If you closed your eyes, you’d swear Frank Sinatra had been resurrected. Max Hartman — who once performed as Henry Higgins in “My Fair Lady” and Curly in “Oklahoma” on Lake Highlands High School’s stage — has the crooner’s voice down pat, and his weekly lounge act as alter ego Max Vontaine earned him the distinction of 2007’s best entertainer from the L.A. Downtown News.
So how did you come to be the Frank Sinatra of downtown Los Angeles?
I grew up doing musical theater both at Lake Highlands High School and my local church [Lake Highlands United Methodist Church]. They had some really special people — parents and others they’d hire who were pretty pro directors. I really got my taste for performance through that. Nancy Poynter, a longtime theater teacher at LHHS, was really a brilliant woman. I kind-of was a natural, but she taught me the discipline and taught me to respect the form of theater. Along the way, I picked up drums and guitar and always was a singer in bands. I started writing my own material and started a band called Mur. We came out with a record in 2001, and played all around town and around Texas. In the meantime, I was also a company artistic associate at Kitchen Dog Theater. My ideal night was to have a performance at Kitchen Dog and then throw my guitar in my car and do a performance in Deep Ellum.
When did you move to Los Angeles?
About three and half years ago with the band. We played for a year or so, and then I and one of the other founding members went our own ways creatively. Max Vontaine was a way to continue to entertain and get to work more often out there.
Why Max Vontaine?
I was given the name by Ricki Derek [a Dallas performer]. I basically took his act and did my version of it out in L.A. I used to perform with him when he did a cabaret or variety show, and I would be the lounge lizard who would come in and do Tom Jones or Neil Diamond. I’ve done some interesting gigs — I played at a biker baby shower in the valley, and played at a thing for Matthew McConaughey last New Year’s.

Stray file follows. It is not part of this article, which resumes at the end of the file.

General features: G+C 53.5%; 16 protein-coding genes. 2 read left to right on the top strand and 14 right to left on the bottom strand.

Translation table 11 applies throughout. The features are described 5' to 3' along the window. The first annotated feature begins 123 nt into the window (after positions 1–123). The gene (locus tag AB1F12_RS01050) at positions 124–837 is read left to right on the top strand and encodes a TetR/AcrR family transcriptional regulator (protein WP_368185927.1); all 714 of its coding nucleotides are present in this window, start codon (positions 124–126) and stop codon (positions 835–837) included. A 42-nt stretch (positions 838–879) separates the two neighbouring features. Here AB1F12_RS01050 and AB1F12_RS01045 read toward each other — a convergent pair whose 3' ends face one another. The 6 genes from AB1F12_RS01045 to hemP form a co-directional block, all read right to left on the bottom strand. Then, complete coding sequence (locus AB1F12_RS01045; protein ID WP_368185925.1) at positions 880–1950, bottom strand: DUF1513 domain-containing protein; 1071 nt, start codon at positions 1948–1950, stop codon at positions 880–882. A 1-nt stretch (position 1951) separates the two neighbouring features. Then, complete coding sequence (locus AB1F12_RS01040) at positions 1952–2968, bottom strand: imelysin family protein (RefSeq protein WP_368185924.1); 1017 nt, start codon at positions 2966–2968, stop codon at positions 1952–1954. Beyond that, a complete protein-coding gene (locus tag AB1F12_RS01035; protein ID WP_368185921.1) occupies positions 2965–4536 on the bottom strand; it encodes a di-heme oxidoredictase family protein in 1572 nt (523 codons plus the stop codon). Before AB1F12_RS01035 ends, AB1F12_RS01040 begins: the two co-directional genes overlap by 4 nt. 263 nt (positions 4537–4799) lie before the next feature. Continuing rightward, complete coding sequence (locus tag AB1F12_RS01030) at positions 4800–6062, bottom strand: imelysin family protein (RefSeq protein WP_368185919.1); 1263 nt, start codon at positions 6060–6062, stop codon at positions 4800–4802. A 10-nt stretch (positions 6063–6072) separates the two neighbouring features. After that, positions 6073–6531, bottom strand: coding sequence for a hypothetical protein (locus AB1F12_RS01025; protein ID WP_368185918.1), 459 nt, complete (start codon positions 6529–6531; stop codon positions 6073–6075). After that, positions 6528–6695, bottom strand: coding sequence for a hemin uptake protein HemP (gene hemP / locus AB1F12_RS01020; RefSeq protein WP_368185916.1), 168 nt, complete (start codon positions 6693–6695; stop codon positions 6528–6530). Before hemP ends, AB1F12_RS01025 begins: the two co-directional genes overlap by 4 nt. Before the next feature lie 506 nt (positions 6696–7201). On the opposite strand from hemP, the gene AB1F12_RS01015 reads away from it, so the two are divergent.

Any reason you chose to perform as a crooner?
My father, Judge [Merrill] Hartman, was big on that music, and I used to give his mother, my grandmother, a ride out to East Texas each month to visit her brother. Sinatra was always a common denominator of music for us, and she always made me turn it up really, really loud. I’ve always been a good mimic, and I just discovered that I have a very similar tone to Sinatra to start with, so I throw my voice a little bit, and I don’t try to jazz it up and do my “own” arrangements and stylings of the tunes. I think it’s more fun to do the phrasing that Frank did — straight down the line. I get a lot of people confused and wondering if I’m lip-synching.
Many people would recognize you as March Madness’ Coach Zero. How did that gig come about?
When I got to L.A., a friend of mine was kind enough to introduce me to his commercial agent, so I started auditioning for commercials and managed to book a few. I played a lounge singer and sang ballads to a Ford Focus, which was really over-the-top cheesy. For Coach Zero, I just went to an audition like usual, and did two commercials. The next thing I know, I’m going to Chicago so they can do a shoot and make life-size cardboard cutouts of me, and I’m thinking, “What in the world?” I’ve had people from New York to Nashville to wherever sending photos of them posing with my cardboard cutout, but I can use it to drive in the HOV lane, so that’s pretty cool. I got to go to San Antonio to do a shoot with the Final Four and met the Kansas coach. I’m sure the perception here of some folks is, “I see your commercials all the time. You must be busy.” I spent one day on it last September, and haven’t done anything since. It’s a strange life.
Did you buy one of the Coach Zero 12-packs?
Yeah, I bought a 12-pack with my face on it. That was a weird experience. In San Antonio, they had cups. You know you’ve made it when you’re on a plastic cup at the Final Four. You’ve done something — I don’t know what that means. It was surreal and, I don’t know, disturbing in some ways.
What’s next for you?
I’m committed to my initial plan: Five years and see how far you can make it and how you feel. I’m currently working on my own record, and there’s a feature film that I’m supposed to be involved with this summer playing music, written by a writer friend of mine. I’m playing a — go figure — lounge singer from Atlantic City.
Listen to the stylings of Max Hartman at maxvontaine.com, and see him as Coach Zero at cocacolazero.com/coachzero/home.jsp.